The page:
It’s Friday and time for our weekly shoot the shit topic. This is a time when readers can make unsupported comments, use uncensored profanity, insult anyone you wish or change the subject altogether. All this you can do free of charge rather than paying someone who studied psychology just so they could understand themselves.
You’ve all undoubtedly heard about the Canadian sniper, from their Joint Task Force 2 (JTF2) special forces unit, breaking the world’s record for the longest recorded shot. In case you haven’t, this soldier engaged an ISIS target at a range of 3450 (or there about) meters killing the insurgent and scattering the rest of his buddies who were setting up an ambush against an unsuspecting Iraqi unit.
The only thing that we know for sure is that the Canadian used a McMillan TAC-50, a 50BMG bolt action rifle. To provide you with a feel for what a feat this was we ran through some of the ballistics involved.
Assumptions we made are as follows:
Ambient temperature 116F / humidity at 11% / no wind (at least that he knew of)
Atmospheric pressure (station pressure) 30.10
29 inch barrel with a 1:15 riffling
Ammunition XM33 660gr projectile with a muzzle velocity of 2910 fps
Zeroed his rifle at 300 meters
Had to account for spin drift ( the drift imparted to the projectile by the rifling once it leaves the confines of the barrel) and Coriolis effect ( the effect that the earth’s rotation has)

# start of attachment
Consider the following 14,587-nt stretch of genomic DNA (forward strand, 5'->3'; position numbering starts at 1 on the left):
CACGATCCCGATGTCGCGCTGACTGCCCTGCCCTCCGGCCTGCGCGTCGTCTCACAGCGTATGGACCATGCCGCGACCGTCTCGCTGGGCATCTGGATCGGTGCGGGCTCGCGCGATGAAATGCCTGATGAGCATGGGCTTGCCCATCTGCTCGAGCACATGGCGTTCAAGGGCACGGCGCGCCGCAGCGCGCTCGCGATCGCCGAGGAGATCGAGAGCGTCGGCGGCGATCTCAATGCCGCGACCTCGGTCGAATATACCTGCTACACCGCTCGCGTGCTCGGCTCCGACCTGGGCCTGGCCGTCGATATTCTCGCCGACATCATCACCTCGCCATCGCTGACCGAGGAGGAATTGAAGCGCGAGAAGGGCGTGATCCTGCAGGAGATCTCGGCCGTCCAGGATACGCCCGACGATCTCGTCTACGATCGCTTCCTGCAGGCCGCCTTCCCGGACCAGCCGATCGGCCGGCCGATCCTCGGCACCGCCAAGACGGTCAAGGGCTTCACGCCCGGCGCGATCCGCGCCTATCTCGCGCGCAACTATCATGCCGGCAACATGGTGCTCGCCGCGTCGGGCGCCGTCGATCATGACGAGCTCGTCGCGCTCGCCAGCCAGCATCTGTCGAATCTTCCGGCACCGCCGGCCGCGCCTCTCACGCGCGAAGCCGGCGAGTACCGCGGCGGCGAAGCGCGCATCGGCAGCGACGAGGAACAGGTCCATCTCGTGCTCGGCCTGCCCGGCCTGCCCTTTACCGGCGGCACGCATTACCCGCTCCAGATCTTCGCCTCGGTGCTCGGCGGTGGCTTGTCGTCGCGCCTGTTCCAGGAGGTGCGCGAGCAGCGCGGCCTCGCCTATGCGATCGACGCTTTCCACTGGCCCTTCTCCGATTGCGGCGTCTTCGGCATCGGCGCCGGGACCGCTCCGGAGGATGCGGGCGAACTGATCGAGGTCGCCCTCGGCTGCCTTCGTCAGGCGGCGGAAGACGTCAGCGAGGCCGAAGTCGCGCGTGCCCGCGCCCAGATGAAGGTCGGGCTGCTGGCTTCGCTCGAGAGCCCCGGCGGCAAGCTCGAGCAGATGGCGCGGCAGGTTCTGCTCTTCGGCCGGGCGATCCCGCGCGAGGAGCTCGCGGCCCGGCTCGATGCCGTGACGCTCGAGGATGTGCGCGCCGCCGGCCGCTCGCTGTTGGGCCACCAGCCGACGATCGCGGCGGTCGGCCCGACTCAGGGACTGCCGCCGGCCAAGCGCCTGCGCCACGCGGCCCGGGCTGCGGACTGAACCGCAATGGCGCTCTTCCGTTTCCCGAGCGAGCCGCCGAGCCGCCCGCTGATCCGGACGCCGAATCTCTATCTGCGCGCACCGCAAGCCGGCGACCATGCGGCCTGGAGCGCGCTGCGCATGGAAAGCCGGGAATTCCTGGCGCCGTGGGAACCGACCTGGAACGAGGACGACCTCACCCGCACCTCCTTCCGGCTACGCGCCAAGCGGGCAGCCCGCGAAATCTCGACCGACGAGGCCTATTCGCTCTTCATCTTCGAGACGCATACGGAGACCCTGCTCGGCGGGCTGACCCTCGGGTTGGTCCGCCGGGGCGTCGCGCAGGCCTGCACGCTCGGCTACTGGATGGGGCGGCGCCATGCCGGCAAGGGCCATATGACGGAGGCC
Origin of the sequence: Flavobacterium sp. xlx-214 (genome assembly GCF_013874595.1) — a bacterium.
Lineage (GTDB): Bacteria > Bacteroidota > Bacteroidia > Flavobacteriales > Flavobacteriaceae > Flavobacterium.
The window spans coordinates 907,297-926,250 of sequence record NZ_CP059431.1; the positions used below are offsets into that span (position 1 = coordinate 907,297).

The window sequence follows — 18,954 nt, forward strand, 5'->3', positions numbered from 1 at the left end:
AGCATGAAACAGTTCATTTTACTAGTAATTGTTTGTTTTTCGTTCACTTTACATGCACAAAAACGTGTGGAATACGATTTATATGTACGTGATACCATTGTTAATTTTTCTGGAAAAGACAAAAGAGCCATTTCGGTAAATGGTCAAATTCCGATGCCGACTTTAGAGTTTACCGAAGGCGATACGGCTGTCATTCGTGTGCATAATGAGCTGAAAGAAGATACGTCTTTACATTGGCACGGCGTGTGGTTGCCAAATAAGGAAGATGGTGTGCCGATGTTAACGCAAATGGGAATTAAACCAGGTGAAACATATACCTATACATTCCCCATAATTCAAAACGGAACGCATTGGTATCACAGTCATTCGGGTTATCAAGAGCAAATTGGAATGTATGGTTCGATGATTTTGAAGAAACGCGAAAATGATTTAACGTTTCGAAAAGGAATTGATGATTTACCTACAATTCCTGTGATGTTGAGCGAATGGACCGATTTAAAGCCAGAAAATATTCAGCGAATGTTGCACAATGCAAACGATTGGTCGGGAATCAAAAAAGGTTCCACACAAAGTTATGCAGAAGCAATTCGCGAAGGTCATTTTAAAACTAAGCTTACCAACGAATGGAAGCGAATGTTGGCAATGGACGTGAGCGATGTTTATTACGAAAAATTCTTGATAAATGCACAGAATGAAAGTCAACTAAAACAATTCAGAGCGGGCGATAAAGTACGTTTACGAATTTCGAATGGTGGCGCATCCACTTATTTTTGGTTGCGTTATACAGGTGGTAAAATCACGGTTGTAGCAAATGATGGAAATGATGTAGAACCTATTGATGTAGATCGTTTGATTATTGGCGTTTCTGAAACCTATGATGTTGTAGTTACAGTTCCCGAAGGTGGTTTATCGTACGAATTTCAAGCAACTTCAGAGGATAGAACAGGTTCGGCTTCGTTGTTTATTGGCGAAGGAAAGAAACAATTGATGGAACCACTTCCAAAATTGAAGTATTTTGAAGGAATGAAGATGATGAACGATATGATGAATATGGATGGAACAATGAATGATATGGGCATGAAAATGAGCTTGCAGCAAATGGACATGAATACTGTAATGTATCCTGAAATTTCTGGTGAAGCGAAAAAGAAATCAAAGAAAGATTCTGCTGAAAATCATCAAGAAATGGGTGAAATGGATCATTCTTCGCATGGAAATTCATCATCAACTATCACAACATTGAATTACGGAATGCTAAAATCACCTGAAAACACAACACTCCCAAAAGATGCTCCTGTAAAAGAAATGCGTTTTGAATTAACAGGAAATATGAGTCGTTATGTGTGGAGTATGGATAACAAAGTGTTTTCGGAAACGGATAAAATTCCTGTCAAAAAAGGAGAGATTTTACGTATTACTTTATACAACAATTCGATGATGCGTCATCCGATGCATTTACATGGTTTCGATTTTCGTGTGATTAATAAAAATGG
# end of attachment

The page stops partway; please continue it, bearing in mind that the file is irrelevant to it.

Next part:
Here’s what he had to do
Elevate and hold approximately 16203 centimeters or 532 feet above the target. (The Canadian sniper had to use all of the data listed in 1-6 to arrive at this value!)
Once the bullet left the rifle it took about 7 seconds for it to get there (imagine a guy in a combat area of operation exposing himself and standing still for 7 seconds! – God wanted this guy dead!)
Once the shot is fired, drag reduces the bullet’s speed along its path. Bullets are most stable when they are supersonic i.e. 1100 feet per second or more. This bullet was transonic and arrived at the target doing 1027 feet per second. When a bullet is transonic, it looses stability and a sparrow in flight breaking wind will deflect it.
All in all, this was one hell of a shot with an ounce or two of divine intervention! Well done Canada!
Have a great weekend readers! Be safe, get to the range and spend some quality time with your buds and family.
By the way, if you decide to have a Piroshky while you’re out and about, the Washington Post, N.Y. Times or CNN may brand you a Russian collaborator! Couldn’t pass that up!
Have a good one